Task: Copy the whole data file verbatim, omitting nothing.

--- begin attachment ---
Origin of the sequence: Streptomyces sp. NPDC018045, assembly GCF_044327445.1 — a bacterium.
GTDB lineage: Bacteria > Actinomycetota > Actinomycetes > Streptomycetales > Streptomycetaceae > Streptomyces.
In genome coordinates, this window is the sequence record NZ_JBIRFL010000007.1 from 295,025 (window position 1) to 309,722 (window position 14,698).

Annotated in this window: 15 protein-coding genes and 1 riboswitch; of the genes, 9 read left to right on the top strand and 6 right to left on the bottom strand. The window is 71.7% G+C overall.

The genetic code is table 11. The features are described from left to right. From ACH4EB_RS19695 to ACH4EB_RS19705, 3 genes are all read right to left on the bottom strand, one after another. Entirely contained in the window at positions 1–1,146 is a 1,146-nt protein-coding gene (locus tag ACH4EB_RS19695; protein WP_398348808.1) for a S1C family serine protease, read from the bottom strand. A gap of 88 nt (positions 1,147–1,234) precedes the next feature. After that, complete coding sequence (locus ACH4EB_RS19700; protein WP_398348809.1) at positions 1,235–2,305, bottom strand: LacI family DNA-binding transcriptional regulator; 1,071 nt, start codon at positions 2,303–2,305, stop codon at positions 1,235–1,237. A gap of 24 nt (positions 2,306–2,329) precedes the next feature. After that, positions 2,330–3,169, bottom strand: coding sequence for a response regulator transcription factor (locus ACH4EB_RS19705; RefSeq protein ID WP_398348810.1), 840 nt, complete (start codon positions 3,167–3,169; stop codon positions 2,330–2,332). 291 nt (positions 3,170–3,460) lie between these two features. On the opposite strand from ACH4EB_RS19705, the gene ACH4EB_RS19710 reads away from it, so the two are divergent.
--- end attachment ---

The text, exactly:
Origin of the sequence: Streptomyces sp. NPDC018045, assembly GCF_044327445.1 — a bacterium.
GTDB lineage: Bacteria > Actinomycetota > Actinomycetes > Streptomycetales > Streptomycetaceae > Streptomyces.
In genome coordinates, this window is the sequence record NZ_JBIRFL010000007.1 from 295,025 (window position 1) to 309,722 (window position 14,698).

Annotated in this window: 15 protein-coding genes and 1 riboswitch; of the genes, 9 read left to right on the top strand and 6 right to left on the bottom strand. The window is 71.7% G+C overall.

The genetic code is table 11. The features are described from left to right. From ACH4EB_RS19695 to ACH4EB_RS19705, 3 genes are all read right to left on the bottom strand, one after another. Entirely contained in the window at positions 1–1,146 is a 1,146-nt protein-coding gene (locus tag ACH4EB_RS19695; protein WP_398348808.1) for a S1C family serine protease, read from the bottom strand. A gap of 88 nt (positions 1,147–1,234) precedes the next feature. After that, complete coding sequence (locus ACH4EB_RS19700; protein WP_398348809.1) at positions 1,235–2,305, bottom strand: LacI family DNA-binding transcriptional regulator; 1,071 nt, start codon at positions 2,303–2,305, stop codon at positions 1,235–1,237. A gap of 24 nt (positions 2,306–2,329) precedes the next feature. After that, positions 2,330–3,169, bottom strand: coding sequence for a response regulator transcription factor (locus ACH4EB_RS19705; RefSeq protein ID WP_398348810.1), 840 nt, complete (start codon positions 3,167–3,169; stop codon positions 2,330–2,332). 291 nt (positions 3,170–3,460) lie between these two features. On the opposite strand from ACH4EB_RS19705, the gene ACH4EB_RS19710 reads away from it, so the two are divergent.